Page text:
PS5 and Xbox Series X|S: New Firmware May Improve Performance, Says Digital Foundry


Digital Foundry’s new video sheds light on a very interesting aspect because it hasn’t been much covered yet, namely the variations and improvements that occur in gaming performance on consoles with firmware updates, as recently measured on PS5 and Xbox Series X| S .

The Digital Foundry video, in the early part through the 12th minute, focuses in particular on the new firmware in beta 3.1 for PS5, which coincidentally proved to make the console more performant in some games. The discovery happened by chance, and Richard Leadbetter from the British newspaper was quite surprised: in the proof of the facts, with the new firmware, some games like Control, Devil May Cry 5 Special Edition and Godfall presented a slight improvement with the new firmware.

This is an upgrade that is practically imperceptible to the naked eye, as it is about differences in 1 or 2 frames per second, but these appear constant and measured regularly by the tools used by the analyzers. This is interesting, above all, because it demonstrates how a centralized update of the console management software, ie the firmware, can be reflected in real game improvements, regardless of updates specific to them, ie the standard way in which these improvements are usually made.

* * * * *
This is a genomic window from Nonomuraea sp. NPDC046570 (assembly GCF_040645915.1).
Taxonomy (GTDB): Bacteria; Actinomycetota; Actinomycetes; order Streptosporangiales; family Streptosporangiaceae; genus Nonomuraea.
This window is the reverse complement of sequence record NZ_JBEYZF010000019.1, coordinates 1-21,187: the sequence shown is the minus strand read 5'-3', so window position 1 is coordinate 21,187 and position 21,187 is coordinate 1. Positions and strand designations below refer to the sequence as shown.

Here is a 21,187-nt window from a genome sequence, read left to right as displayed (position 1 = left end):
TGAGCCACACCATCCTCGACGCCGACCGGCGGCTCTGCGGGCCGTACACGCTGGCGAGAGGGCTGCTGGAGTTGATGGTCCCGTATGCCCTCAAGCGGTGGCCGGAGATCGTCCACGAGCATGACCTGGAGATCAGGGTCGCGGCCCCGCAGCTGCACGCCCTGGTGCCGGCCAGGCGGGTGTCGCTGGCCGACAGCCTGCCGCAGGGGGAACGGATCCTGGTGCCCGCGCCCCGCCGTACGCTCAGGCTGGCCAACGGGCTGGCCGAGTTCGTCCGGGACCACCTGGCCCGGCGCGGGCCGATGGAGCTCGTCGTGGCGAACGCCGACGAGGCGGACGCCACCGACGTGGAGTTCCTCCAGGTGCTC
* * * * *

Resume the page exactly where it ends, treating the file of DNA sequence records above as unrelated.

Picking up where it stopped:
“A console is expected to always work the same in games,” Leadbetter said, always clear, regardless of specific updates to the games themselves, “but in this case we’re looking at system updates that involve differences.” As explained by Alex Battaglia, it is a similar case to what was also recently registered on Xbox Series X|S with regard to Control in particular: although the game has not received a specific patch, the stuttering issues have recently been resolved.

This shows that there has been a change in the “virtual machine” the game is running on or an improvement in the console software that has increased performance. It also opens up tricky prospects for analytics like Digital Foundry, as they argue in the video, because it introduces the issue of possible variations in game performance regardless of specific patches, making it difficult to track improvements.